Basic Sciences Division, Fred Hutch
Human Biology Division, Fred Hutch
Dr. Emily Hatch studies the nuclear envelope — the membrane that encases the nucleus of the cell — and how changes to its structure can lead to genetic diseases and drive cancer development. Under some conditions, the nuclear envelope can rupture, causing proteins, DNA and even cellular subcompartments to end up in the wrong area of the cell before the envelope either repairs itself or collapses. Dr. Hatch and her team study this process, which has been linked to cancer development and progression. A deeper understanding of this phenomenon may lead to a better understanding of how cancer develops.
Stanford University, 2011, Ph.D. (Biology)
Williams College, 2003, B.A.
Our lab studies the organization and dynamics of the nuclear envelope to understand how changes in this structure cause human genetic diseases and drive cancer development. Our current focus is the mechanisms and consequences of a recently described dynamic where the nuclear membrane ruptures, causing mislocalization of proteins and even organelles, and then either repairs or collapses. This phenomenon has been associated with increased genome instability, inflammation, and metastasis, suggesting that it could be a critical driver of cancer development.
1. What controls nuclear membrane rupture and repair in interphase?
Our current model of NE rupture is that disorganization of the nuclear lamina leads to areas of weak membrane that are prone to both chromatin herniation and membrane rupture when force is applied to the nucleus. The major questions from our model are a) where do large lesions in the nuclear lamina come from, and b) what determines when the membrane ruptures. In addition, there are still many unknowns about how the NE repairs after membrane rupture. Thus, a major project in the lab is to identify the factors that determine nuclear lamina structure and nuclear membrane stability.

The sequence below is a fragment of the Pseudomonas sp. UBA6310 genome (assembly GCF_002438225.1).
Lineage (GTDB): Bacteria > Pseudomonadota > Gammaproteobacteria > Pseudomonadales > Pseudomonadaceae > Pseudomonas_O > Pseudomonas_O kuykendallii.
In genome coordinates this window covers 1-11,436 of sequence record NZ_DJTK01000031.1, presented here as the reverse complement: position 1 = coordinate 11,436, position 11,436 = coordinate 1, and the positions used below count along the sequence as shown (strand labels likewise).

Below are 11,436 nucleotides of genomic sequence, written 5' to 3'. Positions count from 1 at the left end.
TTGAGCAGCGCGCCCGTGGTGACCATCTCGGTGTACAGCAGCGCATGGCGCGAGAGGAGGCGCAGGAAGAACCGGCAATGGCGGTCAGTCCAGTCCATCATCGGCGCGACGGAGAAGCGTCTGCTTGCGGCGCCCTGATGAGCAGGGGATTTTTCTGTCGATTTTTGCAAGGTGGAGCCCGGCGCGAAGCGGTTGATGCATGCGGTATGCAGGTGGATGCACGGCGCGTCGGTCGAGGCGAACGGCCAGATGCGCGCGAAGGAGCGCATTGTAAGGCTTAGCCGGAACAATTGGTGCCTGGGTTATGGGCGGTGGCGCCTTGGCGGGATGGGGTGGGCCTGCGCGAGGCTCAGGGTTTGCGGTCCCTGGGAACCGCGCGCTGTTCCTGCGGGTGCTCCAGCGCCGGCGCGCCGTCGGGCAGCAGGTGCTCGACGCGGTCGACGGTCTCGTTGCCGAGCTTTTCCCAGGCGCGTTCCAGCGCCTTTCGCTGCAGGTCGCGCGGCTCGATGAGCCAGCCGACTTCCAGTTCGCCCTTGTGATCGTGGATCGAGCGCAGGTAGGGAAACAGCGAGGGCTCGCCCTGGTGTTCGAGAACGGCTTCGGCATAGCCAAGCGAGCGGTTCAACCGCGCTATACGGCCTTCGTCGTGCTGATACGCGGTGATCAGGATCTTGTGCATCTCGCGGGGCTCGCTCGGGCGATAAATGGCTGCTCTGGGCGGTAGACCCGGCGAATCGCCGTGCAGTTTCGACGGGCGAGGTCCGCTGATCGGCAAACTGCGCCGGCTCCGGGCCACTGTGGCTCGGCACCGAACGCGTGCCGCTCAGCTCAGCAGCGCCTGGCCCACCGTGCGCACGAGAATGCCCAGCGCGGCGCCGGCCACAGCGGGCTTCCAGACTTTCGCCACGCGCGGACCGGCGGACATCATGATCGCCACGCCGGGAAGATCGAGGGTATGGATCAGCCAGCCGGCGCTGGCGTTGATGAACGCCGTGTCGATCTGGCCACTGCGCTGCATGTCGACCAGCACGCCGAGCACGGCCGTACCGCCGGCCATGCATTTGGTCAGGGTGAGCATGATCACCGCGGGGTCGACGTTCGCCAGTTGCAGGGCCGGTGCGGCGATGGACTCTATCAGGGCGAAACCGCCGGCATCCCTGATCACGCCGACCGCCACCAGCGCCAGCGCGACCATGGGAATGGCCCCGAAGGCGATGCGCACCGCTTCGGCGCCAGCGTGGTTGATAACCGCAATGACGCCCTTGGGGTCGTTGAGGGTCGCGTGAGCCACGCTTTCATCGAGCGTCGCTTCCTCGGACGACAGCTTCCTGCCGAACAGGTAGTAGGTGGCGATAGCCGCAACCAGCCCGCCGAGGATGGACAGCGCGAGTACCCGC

2. Why is the nuclear membrane around micronuclei so unstable?
Our previous work showed that defects in the nuclear lamina are apparent in micronuclei soon after mitosis, but that the forces that drive membrane disruption in primary nuclei are not acting on micronuclei. Thus, another aim of the lab is to understand what causes altered nuclear lamina assembly or maintenance in micronuclei and the reason for membrane disruption. Our goal is to both improve our understanding of nuclear envelope assembly in general and to identify new ways to prevent nuclear membrane rupture and lamina defects in cancer cells.
3. What are the consequences of losing nucleus compartmentalization and how does this contribute to human disease?
Although several consequences of persistent nuclear membrane rupture have been identified in micronuclei, it is likely that we have not yet found all the problems caused by this process in either micronuclei or the main nucleus. Thus, we are developing new tools to identify changes in chromatin structure and function, and cellular pathways after nuclear membrane instability. The overall goal of this work is to define causal links between nuclear membrane rupture, misregulation of cellular functions, and disease phenotypes.
1. Hatch, E. M. Nuclear envelope rupture: little holes, big openings. Curr Opin Cell Biol 52, 66–72 (2018).
2. Hatch, E. M. & Hetzer, M. W. Nuclear envelope rupture is induced by actin-based nucleus confinement. J. Cell Biol. 114, jcb.201603053–36 (2016).
3. Hatch, E. M., Fischer, A. H., Deerinck, T. J. & Hetzer, M. W. Catastrophic nuclear envelope collapse in cancer cell micronuclei. Cell 154, 47–60 (2013).
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